You mentioned before that you’ve just gone back to uni, while at the same time you’re juggling your musical career as Young Franco as well as other things. How do you keep everything going?
I don’t know. It’s just like with anyone who does a full time job, and then does uni. It’s hard but it’s like anyone. I don’t think that I’m exceptionally busy, it’s just the stuff that I do is maybe a little bit different to someone else who is working full time. I probably work similar hours to another full time person – it’s just slightly unique.
A few months ago you played a series of shows in the UK. What was that experience like? Surely it would of been very different to playing shows here?
Different, but a really good different. It’s very refreshing going to a place like the UK and realising that there’s actually a bigger world than tiny old Brisbane/Australia/Whatever, you know? It’s pretty exciting to go to a festival, and have people at a show. It’s weird, it’s so good. You never expect anything from it, then once you go there…
When I was there I went to this festival that was all house. Techno, disco, and it’s just in their blood. It’s ingrained into their culture – they’ve had it for 20/30 years. It’s exciting to see stuff like that. Obviously you want to be hitting the UK market and the American market – where there is a market? It’s cool, it’s exciting.
You’ve dropped some pretty massive collaborations over the past year. People like JOY., UV Boi, KLP and Feki just to name a few. How important do you think collaboration is to electronic music?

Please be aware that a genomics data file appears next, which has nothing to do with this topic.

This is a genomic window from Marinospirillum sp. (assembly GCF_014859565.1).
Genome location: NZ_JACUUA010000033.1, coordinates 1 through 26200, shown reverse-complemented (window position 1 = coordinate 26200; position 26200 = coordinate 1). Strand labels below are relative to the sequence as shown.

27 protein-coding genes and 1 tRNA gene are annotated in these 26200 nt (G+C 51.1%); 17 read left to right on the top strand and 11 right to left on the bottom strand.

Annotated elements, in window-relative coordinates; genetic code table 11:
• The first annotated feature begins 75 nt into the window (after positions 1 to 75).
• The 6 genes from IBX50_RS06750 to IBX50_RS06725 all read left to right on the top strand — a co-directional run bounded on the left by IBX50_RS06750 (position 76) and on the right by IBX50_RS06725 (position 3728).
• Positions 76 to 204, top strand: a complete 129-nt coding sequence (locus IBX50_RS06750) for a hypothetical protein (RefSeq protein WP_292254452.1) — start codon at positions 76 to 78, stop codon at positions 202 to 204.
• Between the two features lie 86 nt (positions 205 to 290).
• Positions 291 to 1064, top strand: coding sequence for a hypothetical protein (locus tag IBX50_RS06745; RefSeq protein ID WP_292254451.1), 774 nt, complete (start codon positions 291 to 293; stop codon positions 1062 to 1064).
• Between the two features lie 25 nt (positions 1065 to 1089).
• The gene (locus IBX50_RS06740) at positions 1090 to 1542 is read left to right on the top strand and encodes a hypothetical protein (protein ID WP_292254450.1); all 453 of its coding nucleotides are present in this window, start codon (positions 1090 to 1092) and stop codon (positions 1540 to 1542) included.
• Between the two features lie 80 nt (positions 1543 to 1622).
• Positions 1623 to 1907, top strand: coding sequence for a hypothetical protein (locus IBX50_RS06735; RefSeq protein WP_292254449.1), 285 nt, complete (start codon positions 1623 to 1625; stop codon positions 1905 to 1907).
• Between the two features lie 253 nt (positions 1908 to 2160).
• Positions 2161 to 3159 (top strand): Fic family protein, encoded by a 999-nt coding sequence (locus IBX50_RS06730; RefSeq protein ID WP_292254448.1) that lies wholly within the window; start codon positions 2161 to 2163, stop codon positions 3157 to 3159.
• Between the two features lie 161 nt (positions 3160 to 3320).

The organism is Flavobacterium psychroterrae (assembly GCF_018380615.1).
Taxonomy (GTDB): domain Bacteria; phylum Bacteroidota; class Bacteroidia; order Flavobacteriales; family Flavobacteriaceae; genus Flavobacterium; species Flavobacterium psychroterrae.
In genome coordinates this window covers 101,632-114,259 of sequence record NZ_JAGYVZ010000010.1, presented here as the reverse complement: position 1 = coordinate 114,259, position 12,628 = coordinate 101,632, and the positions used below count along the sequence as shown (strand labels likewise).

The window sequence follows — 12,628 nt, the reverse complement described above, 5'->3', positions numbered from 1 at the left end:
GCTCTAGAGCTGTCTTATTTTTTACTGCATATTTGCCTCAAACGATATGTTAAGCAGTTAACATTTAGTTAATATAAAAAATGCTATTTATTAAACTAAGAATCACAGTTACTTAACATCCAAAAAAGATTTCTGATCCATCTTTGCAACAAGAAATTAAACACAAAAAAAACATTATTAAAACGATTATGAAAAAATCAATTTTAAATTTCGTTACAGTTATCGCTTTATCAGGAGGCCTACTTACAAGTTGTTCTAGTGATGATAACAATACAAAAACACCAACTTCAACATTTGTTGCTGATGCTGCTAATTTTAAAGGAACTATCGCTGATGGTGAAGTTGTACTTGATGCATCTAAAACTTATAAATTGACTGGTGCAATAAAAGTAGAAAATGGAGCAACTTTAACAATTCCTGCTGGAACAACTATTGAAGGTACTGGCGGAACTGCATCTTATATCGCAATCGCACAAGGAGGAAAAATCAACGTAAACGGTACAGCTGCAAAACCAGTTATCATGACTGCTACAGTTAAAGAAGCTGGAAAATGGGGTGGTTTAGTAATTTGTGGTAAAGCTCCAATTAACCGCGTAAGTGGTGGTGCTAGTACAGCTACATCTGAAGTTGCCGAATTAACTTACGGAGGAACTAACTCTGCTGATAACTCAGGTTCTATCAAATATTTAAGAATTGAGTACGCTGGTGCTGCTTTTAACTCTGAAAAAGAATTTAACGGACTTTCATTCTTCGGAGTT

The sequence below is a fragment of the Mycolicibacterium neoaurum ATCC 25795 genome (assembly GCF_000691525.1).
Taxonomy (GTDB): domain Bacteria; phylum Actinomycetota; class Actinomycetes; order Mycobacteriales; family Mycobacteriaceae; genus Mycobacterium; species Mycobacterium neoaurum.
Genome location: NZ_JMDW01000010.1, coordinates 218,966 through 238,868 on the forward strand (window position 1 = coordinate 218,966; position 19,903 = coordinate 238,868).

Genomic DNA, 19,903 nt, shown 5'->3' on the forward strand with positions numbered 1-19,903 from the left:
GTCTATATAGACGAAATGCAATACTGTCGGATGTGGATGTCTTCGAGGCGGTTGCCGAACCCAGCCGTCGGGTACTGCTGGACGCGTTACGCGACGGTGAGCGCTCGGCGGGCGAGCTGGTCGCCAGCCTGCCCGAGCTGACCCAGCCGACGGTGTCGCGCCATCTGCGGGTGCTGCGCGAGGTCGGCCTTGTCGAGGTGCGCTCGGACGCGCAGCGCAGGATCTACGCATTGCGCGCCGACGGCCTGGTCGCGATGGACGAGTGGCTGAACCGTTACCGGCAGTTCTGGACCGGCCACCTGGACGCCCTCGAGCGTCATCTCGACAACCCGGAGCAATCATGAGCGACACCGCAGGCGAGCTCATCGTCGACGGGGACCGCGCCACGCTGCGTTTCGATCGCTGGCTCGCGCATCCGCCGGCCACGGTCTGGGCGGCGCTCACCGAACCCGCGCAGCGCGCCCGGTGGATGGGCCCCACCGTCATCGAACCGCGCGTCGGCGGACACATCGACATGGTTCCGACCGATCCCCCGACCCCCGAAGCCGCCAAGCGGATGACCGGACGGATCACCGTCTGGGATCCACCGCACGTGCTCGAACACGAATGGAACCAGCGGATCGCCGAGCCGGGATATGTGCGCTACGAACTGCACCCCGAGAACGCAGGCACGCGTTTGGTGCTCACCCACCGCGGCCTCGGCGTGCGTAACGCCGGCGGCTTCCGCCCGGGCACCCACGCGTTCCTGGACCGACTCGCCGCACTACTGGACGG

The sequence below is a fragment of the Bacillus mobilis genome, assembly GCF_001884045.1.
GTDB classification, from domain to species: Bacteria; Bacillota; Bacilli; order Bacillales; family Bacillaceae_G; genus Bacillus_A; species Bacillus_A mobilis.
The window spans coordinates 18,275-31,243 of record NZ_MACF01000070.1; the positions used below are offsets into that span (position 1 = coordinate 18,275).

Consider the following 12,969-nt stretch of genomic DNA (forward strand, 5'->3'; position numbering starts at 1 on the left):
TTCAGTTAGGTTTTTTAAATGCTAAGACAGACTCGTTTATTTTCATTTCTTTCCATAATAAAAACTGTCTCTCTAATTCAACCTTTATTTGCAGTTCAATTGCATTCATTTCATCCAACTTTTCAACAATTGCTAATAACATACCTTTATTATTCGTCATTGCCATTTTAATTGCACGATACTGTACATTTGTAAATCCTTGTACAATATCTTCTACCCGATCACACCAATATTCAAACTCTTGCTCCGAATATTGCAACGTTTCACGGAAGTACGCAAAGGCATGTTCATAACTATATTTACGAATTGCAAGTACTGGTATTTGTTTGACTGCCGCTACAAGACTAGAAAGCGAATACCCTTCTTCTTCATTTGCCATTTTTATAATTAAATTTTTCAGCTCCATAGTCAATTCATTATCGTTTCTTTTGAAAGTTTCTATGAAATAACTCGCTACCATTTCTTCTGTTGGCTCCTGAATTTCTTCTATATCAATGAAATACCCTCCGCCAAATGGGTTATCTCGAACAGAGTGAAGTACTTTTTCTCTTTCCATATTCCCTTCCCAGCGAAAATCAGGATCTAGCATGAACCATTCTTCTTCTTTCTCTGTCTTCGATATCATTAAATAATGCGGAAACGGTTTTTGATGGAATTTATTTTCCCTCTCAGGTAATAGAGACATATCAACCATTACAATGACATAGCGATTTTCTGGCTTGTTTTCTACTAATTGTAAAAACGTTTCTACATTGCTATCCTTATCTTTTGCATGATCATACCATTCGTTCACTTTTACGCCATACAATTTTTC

I think it’s important for your own growth. Sitting in a room with someone who has a totally different outlook and a totally different way of doing things is just refreshing, You sit in a room and you might do the same thing over and over, but when someone else brings something new to the table – you kind of go, ‘oh, that’s how you do it, I don’t know why I didn’t think of that before.’
It’s cool to take a different perspective, I think. Mould two different styles, or two different genres.
What’s next for Young Franco?
I’ve got LA which is in November, and I can’t really talk to much out that one. But, I’m excited. Then I’ve got a run of shows around December which are like festivals and new years things. I’m going to try and keep busy, but also I’ve got another single I’m working on now and I’ve almost finished it, it’s pretty close. Then I’ve got another one I’m trying to finish which could turn into 10 tracks and then I’ll have an album? Laughs. Nah, I don’t know. I’ve just got a few things all over the place.
Lastly, was it weird seeing your face in a shop window?
Yeah. Yeah, it was weird. But it was cool-weird. I never saw the actual windows, I just got friends taking photos and stupid Snapchats. It was really great, I was excited to be part of that campaign.
Young Franco hits up Sydney, Perth and Brisbane next on the Don’t U Want Me tour.